Argentina’s president Alberto Fernandez is getting international flak for buying Sputnik V COVID-19 vaccine from Russia, among other companies and countries.
In his opinion, his country’s put in a bad spot, since now it needs to consider whether it should buy more of the Russian vaccine, and this amounted to “trade war.”
Competitors are eager to “discredit each other,” Fernandez told TV Publica in an interview broadcasted on Monday, adding that the coronavirus vaccine market is worth “tens of billions of dollars.”
“A trade war has been unleashed and, as everyone hopes for a vaccine, there is a geopolitical debate about who imposes it.”
“They call it a Russian vaccine and not the Gamaleya vaccine,” Fernandez said, referring to the drug’s developer, the Moscow-based Gamaleya Research Institute.
He defended his country’s decision, simply because Argentina has a massive population, and it just needs vaccines to protect its people and save lives.
“There are political sectors that inform or misinform, and use this vaccine as part of their game,” he added, noting how some players are interested in “scaring” the public away from getting a shot and are “sowing doubts.”
“I would not dare to say that one is better than the other. How do you compare? I cared a lot about negotiating with everyone: we are buying vaccines of Covax, of AstraZeneca, we have bought a vaccine from Russia, we continue negotiations with China and we continue the talks with Pfizer, because the truth is that we need vaccines.
We are waiting for others when we start negotiations, and suddenly – don’t ask me how – we’re apparently sinners for having brought 300,000 doses of vaccine to Argentina, when some other [nations] are asking for any vaccine for their people.”
Argentina began a mass vaccination campaign using Sputnik V on December 29th.
Anonymous sources leaked documents that purportedly showed that 12 volunteers have had “adverse” side-effects during the trial, among them three volunteers over the age of 60 had suffered from abscesses, abdominal pains, and blood clot.
Eduardo Lopez, an infectious disease expert at the Ricardo Gutierrez Children’s Hospital in Buenos Aires, told La Nacion newspaper that such severe symptoms were “almost certainly” not related to the vaccine.
Just days earlier, on Christmas Eve, December 24th, Argentina’s President Alberto Fernandez has expressed his gratitude to Russia after a plane from Moscow delivered the first batch of the Sputnik V vaccine against the coronavirus to Buenos Aires.
Argentina ya tiene vacuna contra el Covid-19. Nuestra sincera gratitud con @sputnikvaccine y con el presidente Vladimir Putin por el compromiso que han demostrado con nuestro país.
Se abre un camino de esperanza, pero la pandemia aun no ha terminado. Debemos seguir cuidándonos. pic.twitter.com/M76AohCU99
— Alberto Fernández (@alferdez) December 24, 2020
“Now begins the largest vaccination campaign in our history,” Fernandez, who earlier promised to become the first to get the jab in the country, wrote in a separate message.
According to a deal signed earlier in December, Argentina will be getting 10 million doses of the Russian vaccine overall. Argentina became the first nation in Latin America to grant approval to Sputnik V.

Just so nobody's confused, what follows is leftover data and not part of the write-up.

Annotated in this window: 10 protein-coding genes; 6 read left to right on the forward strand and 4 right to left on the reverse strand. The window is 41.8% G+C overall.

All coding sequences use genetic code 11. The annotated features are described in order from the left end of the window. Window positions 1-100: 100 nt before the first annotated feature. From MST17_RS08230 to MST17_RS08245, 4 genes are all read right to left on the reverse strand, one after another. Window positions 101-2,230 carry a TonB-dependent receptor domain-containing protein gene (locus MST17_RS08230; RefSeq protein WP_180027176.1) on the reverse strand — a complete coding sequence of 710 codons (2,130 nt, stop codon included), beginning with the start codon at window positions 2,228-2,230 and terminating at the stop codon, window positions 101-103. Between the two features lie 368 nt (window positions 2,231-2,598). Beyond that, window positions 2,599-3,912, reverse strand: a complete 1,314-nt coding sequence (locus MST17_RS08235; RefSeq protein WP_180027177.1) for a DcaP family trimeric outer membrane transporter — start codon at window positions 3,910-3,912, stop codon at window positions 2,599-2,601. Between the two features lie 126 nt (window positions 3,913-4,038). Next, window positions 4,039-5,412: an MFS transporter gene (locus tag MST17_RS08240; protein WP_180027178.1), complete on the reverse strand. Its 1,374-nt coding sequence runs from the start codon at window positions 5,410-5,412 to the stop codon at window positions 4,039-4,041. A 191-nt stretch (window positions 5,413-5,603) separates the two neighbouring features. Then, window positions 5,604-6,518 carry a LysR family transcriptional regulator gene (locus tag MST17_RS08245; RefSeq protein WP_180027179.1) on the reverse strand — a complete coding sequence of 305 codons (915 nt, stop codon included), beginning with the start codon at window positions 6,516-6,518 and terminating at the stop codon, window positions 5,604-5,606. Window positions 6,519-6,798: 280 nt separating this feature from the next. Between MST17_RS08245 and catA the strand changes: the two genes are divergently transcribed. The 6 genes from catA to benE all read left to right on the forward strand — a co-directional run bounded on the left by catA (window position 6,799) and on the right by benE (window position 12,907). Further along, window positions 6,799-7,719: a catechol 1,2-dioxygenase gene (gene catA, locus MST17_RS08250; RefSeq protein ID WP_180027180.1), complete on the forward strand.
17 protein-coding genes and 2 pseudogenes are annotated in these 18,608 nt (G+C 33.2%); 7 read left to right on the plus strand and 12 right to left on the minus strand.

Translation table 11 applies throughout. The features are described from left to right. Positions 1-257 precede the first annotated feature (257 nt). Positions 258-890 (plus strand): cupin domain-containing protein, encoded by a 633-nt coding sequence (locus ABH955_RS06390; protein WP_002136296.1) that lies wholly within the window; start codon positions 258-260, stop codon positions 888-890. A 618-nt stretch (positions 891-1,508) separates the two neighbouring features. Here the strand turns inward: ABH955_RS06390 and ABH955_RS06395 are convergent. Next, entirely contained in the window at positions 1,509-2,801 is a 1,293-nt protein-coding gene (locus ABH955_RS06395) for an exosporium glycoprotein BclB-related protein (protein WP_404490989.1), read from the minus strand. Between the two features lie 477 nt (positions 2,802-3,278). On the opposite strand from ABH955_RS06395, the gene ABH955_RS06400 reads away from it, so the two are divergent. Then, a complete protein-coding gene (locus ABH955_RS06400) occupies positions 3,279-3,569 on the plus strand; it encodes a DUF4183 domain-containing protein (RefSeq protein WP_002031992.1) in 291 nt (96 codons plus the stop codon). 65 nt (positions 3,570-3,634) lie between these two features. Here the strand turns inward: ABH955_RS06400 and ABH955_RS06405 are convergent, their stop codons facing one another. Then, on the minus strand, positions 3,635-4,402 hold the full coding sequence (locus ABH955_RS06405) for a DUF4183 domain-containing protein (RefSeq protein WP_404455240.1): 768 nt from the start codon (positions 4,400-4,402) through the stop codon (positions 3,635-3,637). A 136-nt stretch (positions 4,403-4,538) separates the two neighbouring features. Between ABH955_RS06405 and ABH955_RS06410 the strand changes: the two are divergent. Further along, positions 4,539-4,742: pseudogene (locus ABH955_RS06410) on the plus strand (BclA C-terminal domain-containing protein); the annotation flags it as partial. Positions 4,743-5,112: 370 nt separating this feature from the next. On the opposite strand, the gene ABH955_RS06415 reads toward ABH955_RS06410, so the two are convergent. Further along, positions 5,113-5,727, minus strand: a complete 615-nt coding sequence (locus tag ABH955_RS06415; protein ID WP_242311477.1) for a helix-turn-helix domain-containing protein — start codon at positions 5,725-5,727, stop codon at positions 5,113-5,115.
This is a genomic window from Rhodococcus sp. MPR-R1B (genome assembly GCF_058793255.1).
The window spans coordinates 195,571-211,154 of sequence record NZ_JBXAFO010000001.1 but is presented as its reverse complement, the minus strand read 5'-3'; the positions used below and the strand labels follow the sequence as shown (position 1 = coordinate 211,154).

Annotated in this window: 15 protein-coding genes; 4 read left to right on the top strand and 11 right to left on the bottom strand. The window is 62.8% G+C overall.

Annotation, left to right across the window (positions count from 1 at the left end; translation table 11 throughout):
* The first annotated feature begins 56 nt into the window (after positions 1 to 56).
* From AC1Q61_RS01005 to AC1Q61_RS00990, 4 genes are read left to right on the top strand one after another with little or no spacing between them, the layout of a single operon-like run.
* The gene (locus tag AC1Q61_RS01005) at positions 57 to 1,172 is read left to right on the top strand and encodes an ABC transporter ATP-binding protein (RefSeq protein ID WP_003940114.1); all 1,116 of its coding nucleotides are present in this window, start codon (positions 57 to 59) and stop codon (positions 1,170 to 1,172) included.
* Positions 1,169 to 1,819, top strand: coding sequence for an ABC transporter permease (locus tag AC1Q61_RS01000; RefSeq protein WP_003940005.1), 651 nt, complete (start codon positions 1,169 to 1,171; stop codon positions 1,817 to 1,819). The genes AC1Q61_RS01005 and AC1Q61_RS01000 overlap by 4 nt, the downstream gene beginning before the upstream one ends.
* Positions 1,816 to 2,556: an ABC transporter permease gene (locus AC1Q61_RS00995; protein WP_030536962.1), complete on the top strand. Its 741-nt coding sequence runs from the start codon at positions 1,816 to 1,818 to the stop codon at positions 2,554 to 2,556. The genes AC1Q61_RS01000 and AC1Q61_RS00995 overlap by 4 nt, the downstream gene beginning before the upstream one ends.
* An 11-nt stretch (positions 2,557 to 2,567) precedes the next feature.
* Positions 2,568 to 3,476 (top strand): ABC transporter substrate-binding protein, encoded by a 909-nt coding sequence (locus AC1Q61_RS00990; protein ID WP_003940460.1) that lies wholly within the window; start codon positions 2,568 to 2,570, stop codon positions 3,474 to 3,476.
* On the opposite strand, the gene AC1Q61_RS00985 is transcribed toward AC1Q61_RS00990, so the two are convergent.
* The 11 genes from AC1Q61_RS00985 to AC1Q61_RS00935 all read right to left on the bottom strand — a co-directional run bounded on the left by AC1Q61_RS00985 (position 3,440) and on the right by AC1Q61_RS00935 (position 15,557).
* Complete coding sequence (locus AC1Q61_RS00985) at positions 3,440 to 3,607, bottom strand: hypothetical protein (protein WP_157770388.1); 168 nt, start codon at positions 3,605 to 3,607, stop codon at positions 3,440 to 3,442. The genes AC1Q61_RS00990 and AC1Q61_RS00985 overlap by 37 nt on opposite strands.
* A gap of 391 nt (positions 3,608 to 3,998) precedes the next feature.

It was done in line with an emergency procedure without local testing.
It is notable what the Argentinian president said, that this is a “trade war”.
According to estimates, The US drugmaker Pfizer and the German biotech firm BioNTech stand to bring in nearly $13bn in global sales from their coronavirus vaccine in 2021.
Pfizer’s half would be more than the US pharmaceutical group’s bestselling product, a pneumonia vaccine that generated $5.8bn in 2019.
Pfizer has agreed to supply 100m doses to the US at a price of $39 for a two-shot course, or $19.50 per dose, with the option to supply another 500m doses under new terms. The EU has ordered 200m doses while the UK has ordered 40m.
The global poverty charity Oxfam said the vaccine would be “zero per cent effective to the people who can’t access or afford it”, and urged the companies to share their vaccine with other developers.
The Mainz-based BioNTech received €375m from the German government and a €100m loan from the European Investment Bank. BioNTech is tiny compared to Pfizer, with revenues of €109m last year compared with Pfizer’s $52bn.
The loss-making US biotech firm Moderna, which has received nearly $1bn in research funding from the US government, has priced its vaccine at $32 to $37 a shot.
According to the website of the Sputnik V, the cost of one dose of the “Russian vaccine” would be less than $10 per dose.
Similarly, to BioNtech and Pfizer’s vaccine, it is a two-dose vaccine, meaning it would be worth less than $20 for the entire inoculation.
That is much cheaper.
Sputnik V will be nearly two or more times cheaper than foreign vaccines based on mRNA technology with similar efficacy rates.
For Russian citizens, vaccination with Sputnik V will be free of charge.
So, yes, it is a “trade war” and massive profits are involved, and Pfizer/BioNtech’s vaccine, as well as Moderna’s vaccines aren’t called the “American Vaccine” or the “German Vaccine”, while the “Russian vaccine” is used as a derogatory term, and those who purchase it, despite being much cheaper and likely just as effective are “sinners,” they could even potentially be subject to sanctions.
Since the COVID-19 vaccine could be used as a lever to pressure smaller countries in purchasing the US/Germany-made ones, instead of the Russian-made one, similarly to how many countries are bullied into purchasing US-made weapons of war, instead of Russian-made ones, through various mechanisms and namely sanctions regimes.